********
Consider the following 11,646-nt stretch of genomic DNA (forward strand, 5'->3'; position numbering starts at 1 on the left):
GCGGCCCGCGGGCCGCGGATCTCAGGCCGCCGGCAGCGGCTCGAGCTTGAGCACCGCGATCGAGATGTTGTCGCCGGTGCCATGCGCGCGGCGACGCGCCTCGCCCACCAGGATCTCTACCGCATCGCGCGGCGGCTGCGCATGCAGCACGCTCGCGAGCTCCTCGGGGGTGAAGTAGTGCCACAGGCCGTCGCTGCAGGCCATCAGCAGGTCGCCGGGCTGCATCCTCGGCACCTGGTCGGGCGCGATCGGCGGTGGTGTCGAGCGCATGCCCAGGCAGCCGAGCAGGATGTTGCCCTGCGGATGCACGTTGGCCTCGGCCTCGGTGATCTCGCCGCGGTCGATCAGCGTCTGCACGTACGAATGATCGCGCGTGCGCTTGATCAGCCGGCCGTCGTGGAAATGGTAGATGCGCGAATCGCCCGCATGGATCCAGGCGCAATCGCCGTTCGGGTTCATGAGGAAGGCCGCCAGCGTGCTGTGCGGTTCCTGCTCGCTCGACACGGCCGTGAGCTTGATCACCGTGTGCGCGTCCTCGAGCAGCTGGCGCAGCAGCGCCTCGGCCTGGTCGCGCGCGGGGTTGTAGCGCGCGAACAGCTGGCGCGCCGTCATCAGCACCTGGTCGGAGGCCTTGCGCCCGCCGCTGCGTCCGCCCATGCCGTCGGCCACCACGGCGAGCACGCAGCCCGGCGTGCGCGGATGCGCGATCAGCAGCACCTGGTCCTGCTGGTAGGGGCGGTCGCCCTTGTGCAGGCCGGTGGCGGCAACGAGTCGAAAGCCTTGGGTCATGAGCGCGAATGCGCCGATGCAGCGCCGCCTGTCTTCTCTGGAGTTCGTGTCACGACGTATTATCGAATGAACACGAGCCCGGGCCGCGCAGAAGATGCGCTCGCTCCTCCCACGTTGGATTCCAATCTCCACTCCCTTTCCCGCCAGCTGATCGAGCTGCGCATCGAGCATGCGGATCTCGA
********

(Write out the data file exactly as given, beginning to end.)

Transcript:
Consider the following 11,646-nt stretch of genomic DNA (forward strand, 5'->3'; position numbering starts at 1 on the left):
GCGGCCCGCGGGCCGCGGATCTCAGGCCGCCGGCAGCGGCTCGAGCTTGAGCACCGCGATCGAGATGTTGTCGCCGGTGCCATGCGCGCGGCGACGCGCCTCGCCCACCAGGATCTCTACCGCATCGCGCGGCGGCTGCGCATGCAGCACGCTCGCGAGCTCCTCGGGGGTGAAGTAGTGCCACAGGCCGTCGCTGCAGGCCATCAGCAGGTCGCCGGGCTGCATCCTCGGCACCTGGTCGGGCGCGATCGGCGGTGGTGTCGAGCGCATGCCCAGGCAGCCGAGCAGGATGTTGCCCTGCGGATGCACGTTGGCCTCGGCCTCGGTGATCTCGCCGCGGTCGATCAGCGTCTGCACGTACGAATGATCGCGCGTGCGCTTGATCAGCCGGCCGTCGTGGAAATGGTAGATGCGCGAATCGCCCGCATGGATCCAGGCGCAATCGCCGTTCGGGTTCATGAGGAAGGCCGCCAGCGTGCTGTGCGGTTCCTGCTCGCTCGACACGGCCGTGAGCTTGATCACCGTGTGCGCGTCCTCGAGCAGCTGGCGCAGCAGCGCCTCGGCCTGGTCGCGCGCGGGGTTGTAGCGCGCGAACAGCTGGCGCGCCGTCATCAGCACCTGGTCGGAGGCCTTGCGCCCGCCGCTGCGTCCGCCCATGCCGTCGGCCACCACGGCGAGCACGCAGCCCGGCGTGCGCGGATGCGCGATCAGCAGCACCTGGTCCTGCTGGTAGGGGCGGTCGCCCTTGTGCAGGCCGGTGGCGGCAACGAGTCGAAAGCCTTGGGTCATGAGCGCGAATGCGCCGATGCAGCGCCGCCTGTCTTCTCTGGAGTTCGTGTCACGACGTATTATCGAATGAACACGAGCCCGGGCCGCGCAGAAGATGCGCTCGCTCCTCCCACGTTGGATTCCAATCTCCACTCCCTTTCCCGCCAGCTGATCGAGCTGCGCATCGAGCATGCGGATCTCGA